"couldn't be done," folks said, and let it go at that.
The elder Eichleay, however, was a man who had ideas of his own, and courage. Among other things, he believed that he was as good a teacher for his boys as anybody. When they weren't busy over their schoolbooks, he took them along with him to work--not merely to stand by and watch him work, but to pitch in and lend a hand.
"If you can learn to do the little jobs right," he would tell them, "you won't find much trouble in doing the big jobs later on The same principle holds good for both--provided you don't let the bigness of the job frighten you."
It was in 1890 that one of the railroads entering Pittsburgh decided to extend its right of way along the banks of the Allegheny River, a decision which made necessary the removal of two adjoining houses. A friend of the Eichleays purchased the condemned dwellings, which were nearly new. It was his intention to tear them down and reconstruct them on lots he owned on the opposite side of the river.
"What you should do," advised the elder Eichleay, "is to pick these houses up and move 'em across the river as they are. No sense at all in tearing them down."
"Yeh, that's what I should do," jeered the friend; "but those are twelve-room houses, not chicken coops."
"Call off your wrecking crew, and we'll move those houses for you!" said Eichleay.
The present head of the Eichleay interests--the father died a number of years ago laughed when he told me of this incident.
"People thought we had gone plumb crazy," he
said. "No houses so large had been moved, even on land; and when folks
found we intended to move those over water there were all sorts of dire
predictions as to what would happen. Some insisted such big buildings
would collapse. Others, granting that we might be able to keep the
buildings from falling to pieces, declared that we could never get them
onto the barges, and that, even if we did, the barges would sink under the
"But we knew what a flat-bottomed barge would carry, and we knew about what the weight of the house was something which the 'can't-do-it' folks hadn't bothered to find out. So we went right ahead and applied exactly the same methods we had employed over and over in the moving of smaller houses.
"When everything was ready, we drew up six barges, and gave the spectators another surprise. Everyone thought we would ferry the houses over one at a time. Instead, we put both of them on the barges, a dead weight of about six hundred tons. The local press had kept the public informed, and both banks of the river were lined with people. On schedule time two tugs hooked fast. With whistles tooting, we pulled out and finished the job in a single trip. Altogether, the work took about six weeks, though to-day we would do a similar job in half of that time."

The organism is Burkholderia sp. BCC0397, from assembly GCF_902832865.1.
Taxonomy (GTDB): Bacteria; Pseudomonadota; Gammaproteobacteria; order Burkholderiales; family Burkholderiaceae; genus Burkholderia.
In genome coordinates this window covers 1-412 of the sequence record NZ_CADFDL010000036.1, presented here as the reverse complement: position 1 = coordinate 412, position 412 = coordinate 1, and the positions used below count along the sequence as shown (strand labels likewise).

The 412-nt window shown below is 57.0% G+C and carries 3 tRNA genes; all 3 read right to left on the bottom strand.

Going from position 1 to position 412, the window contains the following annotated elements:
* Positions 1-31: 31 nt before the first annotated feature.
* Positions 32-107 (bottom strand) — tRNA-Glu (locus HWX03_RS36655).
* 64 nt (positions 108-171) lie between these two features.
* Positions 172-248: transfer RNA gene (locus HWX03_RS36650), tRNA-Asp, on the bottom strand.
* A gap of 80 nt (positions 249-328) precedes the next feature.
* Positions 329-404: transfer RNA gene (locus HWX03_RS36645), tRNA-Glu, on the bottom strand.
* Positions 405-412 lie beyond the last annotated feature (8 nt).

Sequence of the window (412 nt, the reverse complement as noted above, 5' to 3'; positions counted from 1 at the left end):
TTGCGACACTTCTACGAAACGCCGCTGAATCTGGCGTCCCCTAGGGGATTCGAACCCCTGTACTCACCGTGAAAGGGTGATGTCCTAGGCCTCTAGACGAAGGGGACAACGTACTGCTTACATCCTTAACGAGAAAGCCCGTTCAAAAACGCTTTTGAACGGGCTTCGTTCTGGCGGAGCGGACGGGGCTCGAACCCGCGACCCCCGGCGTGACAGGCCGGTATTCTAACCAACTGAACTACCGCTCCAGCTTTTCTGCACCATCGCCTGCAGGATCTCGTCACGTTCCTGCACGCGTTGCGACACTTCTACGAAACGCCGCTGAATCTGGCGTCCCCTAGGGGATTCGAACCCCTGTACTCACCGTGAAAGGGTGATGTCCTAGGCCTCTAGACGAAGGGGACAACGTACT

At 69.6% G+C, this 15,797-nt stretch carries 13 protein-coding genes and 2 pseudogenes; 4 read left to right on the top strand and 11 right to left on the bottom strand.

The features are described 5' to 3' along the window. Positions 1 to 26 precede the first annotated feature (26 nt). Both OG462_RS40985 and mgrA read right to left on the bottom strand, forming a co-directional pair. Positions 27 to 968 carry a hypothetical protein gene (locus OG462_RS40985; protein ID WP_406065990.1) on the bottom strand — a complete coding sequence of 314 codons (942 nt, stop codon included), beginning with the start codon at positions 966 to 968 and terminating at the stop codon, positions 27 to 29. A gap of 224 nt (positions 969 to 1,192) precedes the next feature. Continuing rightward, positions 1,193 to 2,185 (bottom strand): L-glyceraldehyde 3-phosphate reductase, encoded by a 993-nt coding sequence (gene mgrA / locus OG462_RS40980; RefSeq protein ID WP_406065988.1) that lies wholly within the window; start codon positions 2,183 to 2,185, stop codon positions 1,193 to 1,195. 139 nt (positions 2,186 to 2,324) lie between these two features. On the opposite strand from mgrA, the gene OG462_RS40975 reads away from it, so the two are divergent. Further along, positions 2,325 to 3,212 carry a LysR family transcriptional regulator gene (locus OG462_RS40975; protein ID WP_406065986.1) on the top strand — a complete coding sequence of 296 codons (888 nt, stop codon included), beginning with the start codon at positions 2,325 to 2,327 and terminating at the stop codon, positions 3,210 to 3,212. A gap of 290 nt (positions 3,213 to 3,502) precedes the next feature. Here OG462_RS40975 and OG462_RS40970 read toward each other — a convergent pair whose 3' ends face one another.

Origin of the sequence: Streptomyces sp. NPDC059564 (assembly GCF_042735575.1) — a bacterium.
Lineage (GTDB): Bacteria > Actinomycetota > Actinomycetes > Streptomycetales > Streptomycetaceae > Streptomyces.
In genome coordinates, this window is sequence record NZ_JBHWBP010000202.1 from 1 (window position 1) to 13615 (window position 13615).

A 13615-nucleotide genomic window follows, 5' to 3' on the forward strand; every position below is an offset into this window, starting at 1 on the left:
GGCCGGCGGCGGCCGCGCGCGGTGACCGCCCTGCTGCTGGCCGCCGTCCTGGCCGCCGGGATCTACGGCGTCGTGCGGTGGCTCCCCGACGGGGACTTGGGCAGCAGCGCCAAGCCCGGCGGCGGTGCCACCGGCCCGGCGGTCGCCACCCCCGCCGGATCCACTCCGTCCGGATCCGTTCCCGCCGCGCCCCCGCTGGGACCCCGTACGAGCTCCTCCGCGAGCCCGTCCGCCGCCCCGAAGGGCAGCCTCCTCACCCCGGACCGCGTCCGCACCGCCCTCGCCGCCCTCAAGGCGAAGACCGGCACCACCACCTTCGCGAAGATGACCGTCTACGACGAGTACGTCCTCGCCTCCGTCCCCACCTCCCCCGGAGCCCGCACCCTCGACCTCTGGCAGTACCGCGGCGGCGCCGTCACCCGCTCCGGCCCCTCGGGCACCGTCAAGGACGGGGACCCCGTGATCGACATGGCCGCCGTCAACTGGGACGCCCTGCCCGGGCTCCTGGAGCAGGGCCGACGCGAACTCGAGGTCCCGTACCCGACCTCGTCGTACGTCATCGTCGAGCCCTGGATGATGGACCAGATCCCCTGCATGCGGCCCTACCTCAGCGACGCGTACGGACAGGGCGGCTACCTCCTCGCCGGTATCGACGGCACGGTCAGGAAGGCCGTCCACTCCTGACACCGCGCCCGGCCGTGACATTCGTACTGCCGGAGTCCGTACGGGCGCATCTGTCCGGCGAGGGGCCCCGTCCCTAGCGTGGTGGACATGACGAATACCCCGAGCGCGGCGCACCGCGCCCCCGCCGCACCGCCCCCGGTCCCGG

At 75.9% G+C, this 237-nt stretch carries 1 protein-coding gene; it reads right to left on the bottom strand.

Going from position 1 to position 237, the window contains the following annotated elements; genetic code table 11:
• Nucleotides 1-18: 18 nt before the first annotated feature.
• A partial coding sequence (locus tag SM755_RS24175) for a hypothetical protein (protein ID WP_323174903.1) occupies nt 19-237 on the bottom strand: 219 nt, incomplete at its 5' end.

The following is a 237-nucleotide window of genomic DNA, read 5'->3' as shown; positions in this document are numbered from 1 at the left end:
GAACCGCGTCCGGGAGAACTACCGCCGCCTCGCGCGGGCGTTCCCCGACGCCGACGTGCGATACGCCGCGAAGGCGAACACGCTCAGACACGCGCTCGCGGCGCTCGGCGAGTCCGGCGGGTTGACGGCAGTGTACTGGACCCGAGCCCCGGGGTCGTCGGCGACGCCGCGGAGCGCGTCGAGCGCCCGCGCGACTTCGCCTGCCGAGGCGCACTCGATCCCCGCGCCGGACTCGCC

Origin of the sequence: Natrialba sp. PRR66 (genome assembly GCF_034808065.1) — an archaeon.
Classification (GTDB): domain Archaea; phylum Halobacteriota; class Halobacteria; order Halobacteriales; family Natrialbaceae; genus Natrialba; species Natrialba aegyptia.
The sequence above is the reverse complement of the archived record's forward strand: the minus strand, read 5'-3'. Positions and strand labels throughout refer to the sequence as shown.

"Well, it does sound simple," I admitted, "but tell me, how did you do it?"
"I'll try to make it clear just how simple such a thing is," smiled Mr. Eichleay. "It is essentially the same for all structures. The methods, too, have changed but little since we moved those houses, though we used only wooden beams in those days, while now we often utilize steel girders.
"The main secret of the work lies in giving proper support to the building, to replace that of the foundation on which it stood. It isn't feasible, of course, to move the old foundation. Therefore, a new, temporary foundation must be provided, on which the structure may rest while it is in motion. When slipped horizontally under the building, the beams or girders provide the walls with this needed temporary support. Properly placed, they make it impossible for the building to sag at any place.
In the instance of the two dwellings moved
across the river, the first step was that of getting these beams under the
houses. This we accomplished simply by cutting a number of holes through
the old foundation, in which to insert the girders tight up against the
sills and joists of the floor.
"Next we had to raise the buildings. This was done by going into the cellars and placing a number of jacks under our beams. The jacks were worked simultaneously so that the up